St. Thérèse and the beauty of childlike spirituality
A Reflection for Friday of the Twenty-Sixth Week in Ordinary Time
I have dealt with great things that I do not understand;
things too wonderful for me, which I cannot know. (Jb 42:3)
The image of the newly blessed Job, living another 140 years and getting to watch his children and his grandchildren and even his great-grandchildren, resonates with me as I watch my five-month-old granddaughter negotiate the space to turn from her back to her stomach. Her physical calculations grow by the day as she learns to bring the toy giraffe to her mouth and make the stars and moon of the mobile above her head dance when she bats at them. Watching her brings me joy.
The biblical Job has had a rough time of it, but in the end he finds peace by letting go of any pretension to knowing the mind of God. Like a child, he accepts the mystery of “things too wonderful” for him to understand. Luke’s Gospel expands on the theme of simplicity as he recounts Jesus’s words of praise for the “Lord of heaven and earth, for although you have hidden these things from the wise and the learned, you have revealed them to the childlike.” Jesus does not encourage us to be childish, which is a different, self-centered connotation, but to be childlike in the practice of our faith: to love and serve a God we will never really understand, to trust and follow God into the unknown. We adults can spend our lives aiming to be spiritually childlike, with varied success.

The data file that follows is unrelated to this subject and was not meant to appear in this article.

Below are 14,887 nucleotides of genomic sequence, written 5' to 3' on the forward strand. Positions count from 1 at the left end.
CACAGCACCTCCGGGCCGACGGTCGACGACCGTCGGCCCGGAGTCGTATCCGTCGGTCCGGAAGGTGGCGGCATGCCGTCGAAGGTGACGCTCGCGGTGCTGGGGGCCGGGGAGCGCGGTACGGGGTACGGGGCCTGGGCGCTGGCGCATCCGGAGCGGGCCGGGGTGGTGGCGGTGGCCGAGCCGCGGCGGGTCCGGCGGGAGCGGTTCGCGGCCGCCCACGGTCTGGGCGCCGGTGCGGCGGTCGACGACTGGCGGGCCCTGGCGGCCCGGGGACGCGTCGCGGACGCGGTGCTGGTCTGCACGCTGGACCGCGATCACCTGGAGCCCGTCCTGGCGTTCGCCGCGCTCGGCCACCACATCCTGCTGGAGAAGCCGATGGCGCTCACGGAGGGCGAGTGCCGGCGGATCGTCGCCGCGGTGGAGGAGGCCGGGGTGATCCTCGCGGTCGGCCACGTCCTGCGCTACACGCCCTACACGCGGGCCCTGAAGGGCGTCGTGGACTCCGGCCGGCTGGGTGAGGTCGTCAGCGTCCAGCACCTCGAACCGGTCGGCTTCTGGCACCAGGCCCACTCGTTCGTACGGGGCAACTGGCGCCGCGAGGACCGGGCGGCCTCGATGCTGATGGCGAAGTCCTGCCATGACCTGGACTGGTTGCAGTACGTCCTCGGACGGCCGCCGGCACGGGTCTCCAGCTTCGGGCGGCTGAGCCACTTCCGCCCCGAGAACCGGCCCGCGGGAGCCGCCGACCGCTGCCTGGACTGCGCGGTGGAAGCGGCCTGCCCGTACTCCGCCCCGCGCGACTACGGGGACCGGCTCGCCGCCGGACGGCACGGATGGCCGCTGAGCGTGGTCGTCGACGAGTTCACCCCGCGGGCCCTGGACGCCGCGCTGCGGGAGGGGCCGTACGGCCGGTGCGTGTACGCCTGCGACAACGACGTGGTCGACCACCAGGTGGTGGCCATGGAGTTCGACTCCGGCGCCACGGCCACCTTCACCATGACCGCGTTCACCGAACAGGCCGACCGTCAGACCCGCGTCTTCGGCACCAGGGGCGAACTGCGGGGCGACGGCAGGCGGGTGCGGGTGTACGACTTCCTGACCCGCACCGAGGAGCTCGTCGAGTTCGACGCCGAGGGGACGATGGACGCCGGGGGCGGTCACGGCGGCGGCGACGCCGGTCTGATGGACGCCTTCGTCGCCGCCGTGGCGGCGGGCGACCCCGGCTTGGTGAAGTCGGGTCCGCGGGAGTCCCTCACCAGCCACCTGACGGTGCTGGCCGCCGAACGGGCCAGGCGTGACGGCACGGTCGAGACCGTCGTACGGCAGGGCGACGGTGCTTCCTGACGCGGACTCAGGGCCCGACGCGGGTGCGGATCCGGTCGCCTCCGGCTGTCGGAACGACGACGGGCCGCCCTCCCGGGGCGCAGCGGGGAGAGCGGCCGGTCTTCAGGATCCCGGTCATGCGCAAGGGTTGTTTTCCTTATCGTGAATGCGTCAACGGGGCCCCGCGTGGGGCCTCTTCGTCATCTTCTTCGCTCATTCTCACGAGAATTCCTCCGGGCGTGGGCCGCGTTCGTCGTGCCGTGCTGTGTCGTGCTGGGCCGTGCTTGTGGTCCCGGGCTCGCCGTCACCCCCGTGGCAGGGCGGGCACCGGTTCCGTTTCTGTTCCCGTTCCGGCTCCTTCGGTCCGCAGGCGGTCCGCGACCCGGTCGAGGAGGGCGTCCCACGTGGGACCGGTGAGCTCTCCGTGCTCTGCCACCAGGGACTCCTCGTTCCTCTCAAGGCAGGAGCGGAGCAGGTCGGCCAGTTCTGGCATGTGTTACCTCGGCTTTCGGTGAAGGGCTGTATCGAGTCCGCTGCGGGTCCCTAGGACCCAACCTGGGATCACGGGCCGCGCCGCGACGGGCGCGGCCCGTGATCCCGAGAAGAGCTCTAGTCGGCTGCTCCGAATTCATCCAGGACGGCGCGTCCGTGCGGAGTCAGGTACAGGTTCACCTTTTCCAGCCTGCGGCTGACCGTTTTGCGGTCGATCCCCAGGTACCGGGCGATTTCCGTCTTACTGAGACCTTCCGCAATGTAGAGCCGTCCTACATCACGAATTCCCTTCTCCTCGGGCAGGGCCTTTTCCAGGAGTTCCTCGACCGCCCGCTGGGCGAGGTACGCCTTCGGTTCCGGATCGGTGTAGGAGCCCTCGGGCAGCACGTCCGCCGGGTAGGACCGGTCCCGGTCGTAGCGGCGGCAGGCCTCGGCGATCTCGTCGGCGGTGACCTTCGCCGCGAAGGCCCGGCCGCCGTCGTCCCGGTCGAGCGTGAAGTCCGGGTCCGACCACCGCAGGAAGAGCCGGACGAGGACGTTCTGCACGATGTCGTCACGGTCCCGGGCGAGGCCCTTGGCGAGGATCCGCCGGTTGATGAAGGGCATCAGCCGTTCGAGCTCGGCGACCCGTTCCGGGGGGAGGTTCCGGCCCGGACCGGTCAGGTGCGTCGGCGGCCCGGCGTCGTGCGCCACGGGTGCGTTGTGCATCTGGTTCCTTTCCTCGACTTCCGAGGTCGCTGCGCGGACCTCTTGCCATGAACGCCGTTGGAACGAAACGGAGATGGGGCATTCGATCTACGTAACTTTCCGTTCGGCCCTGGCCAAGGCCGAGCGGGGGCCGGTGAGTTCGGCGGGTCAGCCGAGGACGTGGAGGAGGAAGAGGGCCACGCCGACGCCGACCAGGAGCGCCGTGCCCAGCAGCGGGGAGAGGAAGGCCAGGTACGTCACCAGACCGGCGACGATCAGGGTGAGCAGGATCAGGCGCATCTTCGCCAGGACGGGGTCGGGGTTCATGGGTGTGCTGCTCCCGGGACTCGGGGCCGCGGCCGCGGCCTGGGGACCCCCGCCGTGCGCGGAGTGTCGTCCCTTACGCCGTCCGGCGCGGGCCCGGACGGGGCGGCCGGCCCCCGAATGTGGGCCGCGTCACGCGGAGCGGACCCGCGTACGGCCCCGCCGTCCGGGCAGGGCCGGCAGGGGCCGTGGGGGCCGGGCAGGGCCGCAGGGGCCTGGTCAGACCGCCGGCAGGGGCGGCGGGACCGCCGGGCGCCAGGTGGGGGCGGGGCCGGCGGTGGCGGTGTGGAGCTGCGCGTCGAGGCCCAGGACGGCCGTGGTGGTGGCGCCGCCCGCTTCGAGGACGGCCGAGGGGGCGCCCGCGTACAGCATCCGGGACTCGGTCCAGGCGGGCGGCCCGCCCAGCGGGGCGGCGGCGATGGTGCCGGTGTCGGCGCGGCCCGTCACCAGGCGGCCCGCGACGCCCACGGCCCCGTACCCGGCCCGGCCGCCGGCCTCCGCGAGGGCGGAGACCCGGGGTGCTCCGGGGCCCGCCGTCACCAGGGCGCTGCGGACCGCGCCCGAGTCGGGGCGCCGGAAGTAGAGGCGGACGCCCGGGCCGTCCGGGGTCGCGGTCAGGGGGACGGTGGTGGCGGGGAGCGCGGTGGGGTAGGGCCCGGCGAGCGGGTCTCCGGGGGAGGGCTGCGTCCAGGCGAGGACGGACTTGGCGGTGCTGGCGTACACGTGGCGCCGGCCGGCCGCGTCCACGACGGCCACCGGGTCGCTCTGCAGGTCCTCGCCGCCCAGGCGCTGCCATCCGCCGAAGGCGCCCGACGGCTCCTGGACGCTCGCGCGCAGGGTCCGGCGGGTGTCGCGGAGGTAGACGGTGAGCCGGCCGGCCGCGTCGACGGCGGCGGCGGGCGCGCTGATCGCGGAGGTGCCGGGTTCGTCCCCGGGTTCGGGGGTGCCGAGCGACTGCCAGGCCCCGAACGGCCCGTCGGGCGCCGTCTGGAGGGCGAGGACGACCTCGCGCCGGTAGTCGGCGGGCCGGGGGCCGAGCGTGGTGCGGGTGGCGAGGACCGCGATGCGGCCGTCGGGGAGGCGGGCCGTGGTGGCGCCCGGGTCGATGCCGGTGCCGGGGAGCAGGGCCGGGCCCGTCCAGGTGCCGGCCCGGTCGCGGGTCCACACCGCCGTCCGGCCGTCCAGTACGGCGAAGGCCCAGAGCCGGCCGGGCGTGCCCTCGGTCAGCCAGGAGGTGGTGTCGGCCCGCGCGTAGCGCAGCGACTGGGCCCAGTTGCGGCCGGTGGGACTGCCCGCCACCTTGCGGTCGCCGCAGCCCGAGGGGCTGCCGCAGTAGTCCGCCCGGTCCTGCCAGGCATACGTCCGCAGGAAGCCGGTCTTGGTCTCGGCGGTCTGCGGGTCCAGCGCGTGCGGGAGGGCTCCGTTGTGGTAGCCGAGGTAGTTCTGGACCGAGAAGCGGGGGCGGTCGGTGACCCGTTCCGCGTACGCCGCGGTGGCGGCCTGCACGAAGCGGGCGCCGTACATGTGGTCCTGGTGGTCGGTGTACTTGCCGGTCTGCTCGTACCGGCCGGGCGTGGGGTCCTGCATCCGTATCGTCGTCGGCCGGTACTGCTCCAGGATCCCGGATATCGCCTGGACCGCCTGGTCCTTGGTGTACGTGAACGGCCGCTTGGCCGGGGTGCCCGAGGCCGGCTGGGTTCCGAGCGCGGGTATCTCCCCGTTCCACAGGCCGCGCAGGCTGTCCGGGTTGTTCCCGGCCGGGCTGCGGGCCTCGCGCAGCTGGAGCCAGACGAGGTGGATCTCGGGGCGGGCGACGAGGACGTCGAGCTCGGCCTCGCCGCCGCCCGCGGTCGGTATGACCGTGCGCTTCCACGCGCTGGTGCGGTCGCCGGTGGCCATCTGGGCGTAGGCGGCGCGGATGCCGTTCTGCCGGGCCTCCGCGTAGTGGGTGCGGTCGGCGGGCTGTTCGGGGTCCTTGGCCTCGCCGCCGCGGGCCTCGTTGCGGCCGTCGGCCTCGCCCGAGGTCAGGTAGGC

Jesus does not encourage us to be childish, which is a different, self-centered connotation, but to be childlike in the practice of our faith: to love and serve a God we will never really understand, to trust and follow God into the unknown.
It’s perfect that today’s readings focus on the childlike as we celebrate the feast of St. Thérèse of the Child Jesus. St. Thérèse’s short life reminds us to appreciate the simplest of God’s blessings, to follow her “little way” of unassuming, small acts of service to others, to scatter little flowers of love wherever life takes us.
“The revelation of your words sheds light / giving understanding to the simple,” says Psalm 119, and that holy light is the thing we simple souls count on to illuminate the dark patches on our path to God. Like Job, I feel so fortunate to get to watch my granddaughter’s progress, her purity of intention, her intensity of focus, her determination to explore, all wrapped in a sense of wonder that seems boundless. She delights in her mother’s face, in the flight of a butterfly, in the family dog rolling in the grass. She came into this world with an unspoken, unshakable confidence in being loved. Under all our adult layers, that childlike belief in the assurance of divine care whispers to us. Blessed are the ears that hear it.